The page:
Let’s face it, you could use help building your business case.  But when you see a fake calculator, immediately question the company about some of the costs that you know are part of your story.  Ask them why they don’t include the ability to add those to the calculation.

And highlight for them that delays in your business case delay—potentially forever–decisions.

What Vendors Can Do:

Be more transparent.  If you are providing a calculator for potential returns, call it that.  Don’t call it ROI.   Maybe provide that on your Web site, but offer a more complete ROI modeling tool for sales interactions.    Work with existing customers to understand the business cases they developed and then use that to flesh out the range of inputs for your ROI and TCO tools.  You might also discover some other areas of differentiation.

There are cases where ROI is difficult to determine, but there may be other approaches to the business case–take ownership of making business case easier and provide your customer with tools that are complete and not slanted to you.  That will build trust and accelerate deals.

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The 2018 Eastwood Product Marketing Trend Report

The 2018 Eastwood Product Marketing Trends Report highlights where technology companies are currently focusing their product marketing resources and going-to-market efforts. Product marketing is a large job with many responsibilities and this report will help you understand where technology companies are focusing their product marketing resources.

* See how you compare with your product marketing peers

* Learn how product marketing in your industry compares to others

* Rethink your product marketing priorities

The top five product marketing focus areas include:

1. 71% Positioning and messaging

2. 69% Working with cross functional teams

3. 63% Sales tool development

4. 50% Learn key customer insight

5. 41% Product launches

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Tired of poorly run meetings? Try these 7 practices from PMO blackbelts

If you’re like most managers, you live in meetings most of which are run poorly. No clear agenda. No actions items with due dates. No accountability. Just open discussion with some attendees who really don’t need to be there but may lob “grenades” into the meeting to get attention. Sound familiar? There is a better way. Some of our clients have modeled this exceptionally well in PMO or “program management office” meetings. The PMO model can be applied to any cross-functional project or program from marketing campaigns to product development to executive sessions. Here are seven practices we’ve found ensure great meeting outcomes:

Establish and maintain a clear purpose. People meet for a variety of reasons – to disseminate key information, make decisions, assign resources, solve problems, mitigate risks, brainstorm possibilities, etc. Whatever the reason is for your PMO meeting, we strongly recommend you remind people every single time you meet. That’s right. Every time. This practice prevents newcomers from hijacking or disrupting your meeting, and sets the boundaries for the topics under discussion.

Establish roles and minimal attendees. Most meetings have too many players. We recommend the “RACI” model with “Responsible” player being the one who owns a function or key initiative being covered. “Approver” is usually a director, VP or C-level executive who approves what the Responsible player recommends. The “Contributor” offers necessary input into any action or decision to be made. And “Informed” are the ones who just need to be told the final outcome. We recommend at the most 7-8 players in a meeting.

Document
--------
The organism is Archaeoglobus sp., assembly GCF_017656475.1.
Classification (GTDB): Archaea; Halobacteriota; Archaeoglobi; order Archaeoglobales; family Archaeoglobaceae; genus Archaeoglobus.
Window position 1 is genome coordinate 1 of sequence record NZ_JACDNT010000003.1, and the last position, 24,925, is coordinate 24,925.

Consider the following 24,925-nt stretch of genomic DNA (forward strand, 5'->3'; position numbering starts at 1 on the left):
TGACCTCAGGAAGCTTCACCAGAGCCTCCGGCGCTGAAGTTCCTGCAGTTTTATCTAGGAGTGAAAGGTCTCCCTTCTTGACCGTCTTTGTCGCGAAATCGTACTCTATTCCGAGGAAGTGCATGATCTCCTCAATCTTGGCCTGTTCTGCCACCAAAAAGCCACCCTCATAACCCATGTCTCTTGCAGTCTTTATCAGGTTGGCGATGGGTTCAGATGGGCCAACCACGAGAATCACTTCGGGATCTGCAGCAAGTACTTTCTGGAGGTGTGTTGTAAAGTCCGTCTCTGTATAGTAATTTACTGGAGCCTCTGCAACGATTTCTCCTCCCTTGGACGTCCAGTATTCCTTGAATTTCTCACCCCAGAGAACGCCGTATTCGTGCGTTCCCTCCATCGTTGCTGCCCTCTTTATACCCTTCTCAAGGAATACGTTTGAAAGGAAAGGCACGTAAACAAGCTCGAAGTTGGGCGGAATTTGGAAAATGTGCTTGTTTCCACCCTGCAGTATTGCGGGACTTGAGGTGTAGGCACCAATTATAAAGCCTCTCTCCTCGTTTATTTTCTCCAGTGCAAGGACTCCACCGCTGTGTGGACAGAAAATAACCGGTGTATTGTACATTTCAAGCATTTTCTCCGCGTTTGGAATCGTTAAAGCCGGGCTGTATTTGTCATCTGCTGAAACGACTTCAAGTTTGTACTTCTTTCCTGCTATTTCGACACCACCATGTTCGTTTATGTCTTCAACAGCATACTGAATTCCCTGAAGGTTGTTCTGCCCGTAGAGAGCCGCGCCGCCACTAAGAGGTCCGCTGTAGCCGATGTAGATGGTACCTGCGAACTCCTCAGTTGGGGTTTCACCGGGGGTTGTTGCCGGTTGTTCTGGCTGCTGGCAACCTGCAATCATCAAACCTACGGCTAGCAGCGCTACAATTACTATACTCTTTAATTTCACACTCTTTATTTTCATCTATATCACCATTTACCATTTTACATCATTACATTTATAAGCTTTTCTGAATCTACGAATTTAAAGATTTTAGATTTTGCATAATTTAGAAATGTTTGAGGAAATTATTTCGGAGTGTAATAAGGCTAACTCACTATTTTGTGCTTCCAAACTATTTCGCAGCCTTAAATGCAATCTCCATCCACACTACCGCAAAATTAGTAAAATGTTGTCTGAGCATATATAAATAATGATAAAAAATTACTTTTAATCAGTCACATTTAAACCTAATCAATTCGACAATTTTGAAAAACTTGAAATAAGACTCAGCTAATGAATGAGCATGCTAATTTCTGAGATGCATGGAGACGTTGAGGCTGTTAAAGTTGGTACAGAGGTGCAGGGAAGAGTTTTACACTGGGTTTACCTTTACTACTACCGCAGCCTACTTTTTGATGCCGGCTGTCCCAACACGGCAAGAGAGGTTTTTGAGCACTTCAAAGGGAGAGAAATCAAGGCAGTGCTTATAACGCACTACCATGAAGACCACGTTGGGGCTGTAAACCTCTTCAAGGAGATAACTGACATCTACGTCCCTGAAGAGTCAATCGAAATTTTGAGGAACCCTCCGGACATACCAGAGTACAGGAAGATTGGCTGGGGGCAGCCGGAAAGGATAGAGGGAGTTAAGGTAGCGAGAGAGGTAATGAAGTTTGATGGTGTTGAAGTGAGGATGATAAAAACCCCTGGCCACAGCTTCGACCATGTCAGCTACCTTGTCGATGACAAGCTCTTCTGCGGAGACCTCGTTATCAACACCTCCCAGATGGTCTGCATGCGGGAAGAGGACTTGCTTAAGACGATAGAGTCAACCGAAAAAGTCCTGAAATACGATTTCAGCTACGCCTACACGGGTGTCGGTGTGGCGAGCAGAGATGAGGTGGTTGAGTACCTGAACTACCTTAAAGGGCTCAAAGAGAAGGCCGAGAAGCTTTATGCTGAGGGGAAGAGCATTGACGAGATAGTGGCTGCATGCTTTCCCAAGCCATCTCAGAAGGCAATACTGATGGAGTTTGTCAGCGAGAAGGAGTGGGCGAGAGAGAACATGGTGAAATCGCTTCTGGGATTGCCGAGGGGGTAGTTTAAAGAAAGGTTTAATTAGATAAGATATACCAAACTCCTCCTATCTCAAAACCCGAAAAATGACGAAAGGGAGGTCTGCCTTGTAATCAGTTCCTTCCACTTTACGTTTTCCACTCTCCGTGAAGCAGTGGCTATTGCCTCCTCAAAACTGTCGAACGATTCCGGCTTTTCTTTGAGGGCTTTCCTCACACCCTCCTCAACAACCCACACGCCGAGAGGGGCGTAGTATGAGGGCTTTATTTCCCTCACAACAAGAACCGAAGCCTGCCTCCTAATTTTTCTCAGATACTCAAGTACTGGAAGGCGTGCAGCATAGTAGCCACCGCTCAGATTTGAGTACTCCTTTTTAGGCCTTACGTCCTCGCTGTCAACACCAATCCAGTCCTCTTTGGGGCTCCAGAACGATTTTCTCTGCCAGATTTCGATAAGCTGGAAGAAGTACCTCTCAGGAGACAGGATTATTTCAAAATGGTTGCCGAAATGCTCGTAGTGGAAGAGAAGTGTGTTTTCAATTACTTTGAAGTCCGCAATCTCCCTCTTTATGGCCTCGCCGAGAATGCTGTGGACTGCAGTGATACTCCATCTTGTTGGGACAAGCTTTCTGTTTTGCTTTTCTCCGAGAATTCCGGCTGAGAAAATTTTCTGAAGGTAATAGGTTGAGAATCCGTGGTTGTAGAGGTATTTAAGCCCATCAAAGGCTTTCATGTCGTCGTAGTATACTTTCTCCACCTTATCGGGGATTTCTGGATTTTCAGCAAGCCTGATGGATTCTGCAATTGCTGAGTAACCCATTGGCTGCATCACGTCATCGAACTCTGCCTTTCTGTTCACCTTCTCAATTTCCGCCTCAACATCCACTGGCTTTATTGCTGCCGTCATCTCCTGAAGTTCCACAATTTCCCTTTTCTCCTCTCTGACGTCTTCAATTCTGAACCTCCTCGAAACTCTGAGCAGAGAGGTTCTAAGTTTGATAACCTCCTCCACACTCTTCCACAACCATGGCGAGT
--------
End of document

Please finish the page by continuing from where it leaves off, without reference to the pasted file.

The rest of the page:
Move deeper discussion offline: you’ve all experienced meetings where someone brings up a topic that becomes a “rat hole” in which the team attempts to solve a problem as a group.  It might be a very valid topic worthy of deliberation but certainly not by the broader PMO team. The better approach is to interrupt after about 3 minutes (use a 3-minute “hour glass” like timer) and clearly articulate the problem statement or item needing deeper discussion. Call it a “parking lot” item for now. Use RACI to clarify who must participate in that topic, assign a deadline, and have the Responsible person report back no later than the next PMO meeting.

Surface risks to mitigate them: the practices above may feel like a “checkbox” approach to project/program management meeting which may inadvertently discourage quality discussion. Moving discussions offline must not come across as squelching the team’s valid concerns. We recommend the leader go around the table asking each person to speak up on a risk they see that requires a mitigation plan. Ask for their recommendation too.

Use a consistent reporting format: a project/program management type meeting is specifically meant to detect and manage risks so that the team can achieve the committed goals on time, on budget. We recommend a dashboard with red, yellow, or green status indicators for each key tactic. Have measurable criteria to determine these conditions. Items that are yellow or red should require the Responsible person to explain why the item is this color, what the plan is to get the item to green, and what help they are requesting of the team. The best PMO leaders will work ahead of the meeting to find out which item is turning yellow/red and coach that responsible owner to work diligently to manage the risk.

Be a strong, disciplined facilitator: first off, have a leader for the meeting! Ever been in a meeting where there’s an awkward silence as everyone is trying to figure out who is running the meeting? An effective meeting requires both team cooperation and a strong leader. It’s helpful upfront to tell the team you might have to cut discussions short, note the item for “parking lot”, and setup an offline meeting, if needed. The team also needs to support the leader by staying on topic, and being clear on when an item needs discussion offline.